Dallas Fed: Texas Manufacturing Strengthens in January
For immediate release: January 28, 2012
DALLAS—Texas factory activity rose sharply in January, according to the Federal Reserve Bank of Dallas’ Texas Manufacturing Outlook Survey.
Texas produces more than 9 percent of total manufactured goods in the United States, ranking second behind California in factory production.
The production index—a key measure of state manufacturing conditions—rose from 3.5 to 12.9, which is consistent with faster growth.
Positive readings in the survey generally indicate expansion of factory activity, while readings below zero generally indicate contraction.
Other measures of current manufacturing activity also indicated stronger growth in January. The new orders index jumped 13 points to 12.2, its highest reading since March 2011.
The capacity utilization index shot up from 2.1 to 14.0, implying utilization rates increased faster than last month.
The shipments index rose 9 points to 21.9, indicating shipments quickened in January.
Perceptions of broader business conditions were more positive in January. The general business activity index increased from 2.5 to 5.5, and the company outlook index also rose sharply to 12.6, largely due to a drop in the share of firms reporting a worsened outlook.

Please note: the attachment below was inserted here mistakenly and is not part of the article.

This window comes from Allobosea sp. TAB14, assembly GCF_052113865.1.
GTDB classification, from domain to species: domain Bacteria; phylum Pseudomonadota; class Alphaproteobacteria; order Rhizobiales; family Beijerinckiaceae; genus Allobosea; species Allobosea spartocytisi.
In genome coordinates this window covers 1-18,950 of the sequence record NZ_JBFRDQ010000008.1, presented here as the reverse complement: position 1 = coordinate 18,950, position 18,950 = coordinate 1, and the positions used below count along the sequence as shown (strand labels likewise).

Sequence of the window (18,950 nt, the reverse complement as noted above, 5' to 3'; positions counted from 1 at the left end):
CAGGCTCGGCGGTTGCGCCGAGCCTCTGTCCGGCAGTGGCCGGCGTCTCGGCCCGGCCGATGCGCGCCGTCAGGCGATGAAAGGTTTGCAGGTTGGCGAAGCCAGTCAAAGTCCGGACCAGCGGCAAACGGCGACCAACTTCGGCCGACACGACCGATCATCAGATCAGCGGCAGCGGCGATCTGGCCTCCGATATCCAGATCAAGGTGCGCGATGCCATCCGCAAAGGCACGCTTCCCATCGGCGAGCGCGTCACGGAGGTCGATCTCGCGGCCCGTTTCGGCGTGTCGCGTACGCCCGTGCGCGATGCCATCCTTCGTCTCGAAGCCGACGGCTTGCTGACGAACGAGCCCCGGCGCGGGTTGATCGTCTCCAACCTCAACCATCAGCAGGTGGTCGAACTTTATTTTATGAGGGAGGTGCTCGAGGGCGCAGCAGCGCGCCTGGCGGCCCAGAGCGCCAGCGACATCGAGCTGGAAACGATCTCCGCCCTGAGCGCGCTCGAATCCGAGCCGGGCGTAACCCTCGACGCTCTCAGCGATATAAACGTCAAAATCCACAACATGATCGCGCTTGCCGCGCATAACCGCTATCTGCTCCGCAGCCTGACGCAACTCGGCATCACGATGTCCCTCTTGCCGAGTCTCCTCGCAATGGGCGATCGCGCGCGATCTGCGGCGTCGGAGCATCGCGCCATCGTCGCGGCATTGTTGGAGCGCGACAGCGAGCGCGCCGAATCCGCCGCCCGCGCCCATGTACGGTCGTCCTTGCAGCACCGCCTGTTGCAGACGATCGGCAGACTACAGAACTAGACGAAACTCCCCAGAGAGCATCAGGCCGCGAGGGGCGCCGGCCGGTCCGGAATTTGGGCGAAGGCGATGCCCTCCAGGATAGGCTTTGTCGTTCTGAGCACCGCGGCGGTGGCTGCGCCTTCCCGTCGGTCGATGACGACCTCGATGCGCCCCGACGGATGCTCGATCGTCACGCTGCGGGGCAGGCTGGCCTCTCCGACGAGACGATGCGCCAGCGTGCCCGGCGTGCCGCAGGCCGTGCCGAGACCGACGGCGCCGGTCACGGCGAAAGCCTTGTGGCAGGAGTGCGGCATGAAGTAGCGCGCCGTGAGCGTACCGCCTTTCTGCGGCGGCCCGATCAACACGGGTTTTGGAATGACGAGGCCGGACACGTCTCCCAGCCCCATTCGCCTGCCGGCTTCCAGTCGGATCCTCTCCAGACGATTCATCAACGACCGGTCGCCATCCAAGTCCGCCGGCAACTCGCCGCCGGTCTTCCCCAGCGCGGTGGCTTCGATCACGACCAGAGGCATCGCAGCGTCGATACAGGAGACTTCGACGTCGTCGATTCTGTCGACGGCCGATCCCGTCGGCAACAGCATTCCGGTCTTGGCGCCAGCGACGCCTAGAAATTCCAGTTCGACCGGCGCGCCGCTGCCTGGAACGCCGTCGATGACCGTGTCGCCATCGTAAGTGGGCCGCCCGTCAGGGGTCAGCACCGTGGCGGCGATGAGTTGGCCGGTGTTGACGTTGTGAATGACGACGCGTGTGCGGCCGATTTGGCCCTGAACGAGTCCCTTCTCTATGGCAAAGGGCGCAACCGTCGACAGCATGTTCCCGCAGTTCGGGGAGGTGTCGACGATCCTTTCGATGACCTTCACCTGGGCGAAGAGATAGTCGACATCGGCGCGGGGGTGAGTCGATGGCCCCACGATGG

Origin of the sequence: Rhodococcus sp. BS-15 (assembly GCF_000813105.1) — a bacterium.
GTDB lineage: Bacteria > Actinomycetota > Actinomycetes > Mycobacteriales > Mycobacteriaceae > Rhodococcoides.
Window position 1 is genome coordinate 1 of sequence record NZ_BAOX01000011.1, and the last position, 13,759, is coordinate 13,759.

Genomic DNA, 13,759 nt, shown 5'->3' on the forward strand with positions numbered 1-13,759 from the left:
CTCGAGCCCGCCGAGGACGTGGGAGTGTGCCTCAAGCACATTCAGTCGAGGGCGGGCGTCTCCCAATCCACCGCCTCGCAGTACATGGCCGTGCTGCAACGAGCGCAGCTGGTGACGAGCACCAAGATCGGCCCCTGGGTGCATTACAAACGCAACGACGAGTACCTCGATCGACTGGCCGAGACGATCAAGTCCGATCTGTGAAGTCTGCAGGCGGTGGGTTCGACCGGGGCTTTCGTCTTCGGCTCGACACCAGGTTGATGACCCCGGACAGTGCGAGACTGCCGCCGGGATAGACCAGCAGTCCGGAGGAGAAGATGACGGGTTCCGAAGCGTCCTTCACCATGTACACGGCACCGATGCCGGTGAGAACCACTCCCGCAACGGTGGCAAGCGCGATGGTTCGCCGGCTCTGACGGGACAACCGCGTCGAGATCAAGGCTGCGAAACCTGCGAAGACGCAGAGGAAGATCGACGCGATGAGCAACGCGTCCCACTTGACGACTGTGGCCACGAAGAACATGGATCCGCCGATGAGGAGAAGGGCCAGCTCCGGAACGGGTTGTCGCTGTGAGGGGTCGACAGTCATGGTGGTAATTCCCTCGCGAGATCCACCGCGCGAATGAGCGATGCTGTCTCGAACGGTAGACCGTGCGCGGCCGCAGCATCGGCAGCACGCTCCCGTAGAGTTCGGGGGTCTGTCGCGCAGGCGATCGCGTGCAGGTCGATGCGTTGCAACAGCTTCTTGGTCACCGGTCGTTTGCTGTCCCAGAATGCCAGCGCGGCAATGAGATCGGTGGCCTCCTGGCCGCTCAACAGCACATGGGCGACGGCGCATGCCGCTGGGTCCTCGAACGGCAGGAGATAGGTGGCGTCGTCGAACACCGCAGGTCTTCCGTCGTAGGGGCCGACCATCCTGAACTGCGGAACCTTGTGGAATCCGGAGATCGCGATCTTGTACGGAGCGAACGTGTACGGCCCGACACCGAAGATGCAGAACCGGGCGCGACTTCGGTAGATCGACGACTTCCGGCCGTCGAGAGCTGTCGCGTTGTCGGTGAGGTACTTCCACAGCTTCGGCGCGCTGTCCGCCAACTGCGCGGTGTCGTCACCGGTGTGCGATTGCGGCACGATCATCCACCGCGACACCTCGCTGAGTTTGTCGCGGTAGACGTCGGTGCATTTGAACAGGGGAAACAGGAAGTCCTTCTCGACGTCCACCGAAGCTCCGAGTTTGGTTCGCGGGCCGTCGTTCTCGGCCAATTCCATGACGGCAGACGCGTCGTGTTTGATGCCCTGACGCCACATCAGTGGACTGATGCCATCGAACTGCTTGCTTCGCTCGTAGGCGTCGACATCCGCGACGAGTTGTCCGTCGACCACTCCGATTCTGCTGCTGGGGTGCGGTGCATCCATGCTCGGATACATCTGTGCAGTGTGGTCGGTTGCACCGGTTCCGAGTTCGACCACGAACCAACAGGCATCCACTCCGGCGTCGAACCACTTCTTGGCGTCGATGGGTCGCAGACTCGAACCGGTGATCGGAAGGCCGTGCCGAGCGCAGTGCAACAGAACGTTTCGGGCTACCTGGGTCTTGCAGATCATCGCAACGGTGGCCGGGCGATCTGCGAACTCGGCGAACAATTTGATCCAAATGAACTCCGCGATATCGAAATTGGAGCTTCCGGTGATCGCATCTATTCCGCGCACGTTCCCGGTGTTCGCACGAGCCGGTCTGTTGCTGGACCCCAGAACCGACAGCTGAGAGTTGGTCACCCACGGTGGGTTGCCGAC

Labor market indicators reflected a sharp increase in hiring. The employment index jumped out of negative territory to 8.7, with about 20 percent of employers reporting hiring and 11 percent noting layoffs.
Expectations regarding future business conditions improved slightly in January. The index of future general business activity ticked up from 7.1 to 9.2.
Indexes for future manufacturing activity moved up strongly this month.
The Dallas Fed conducts the Texas Manufacturing Outlook Survey monthly to obtain a timely assessment of the state’s factory activity.
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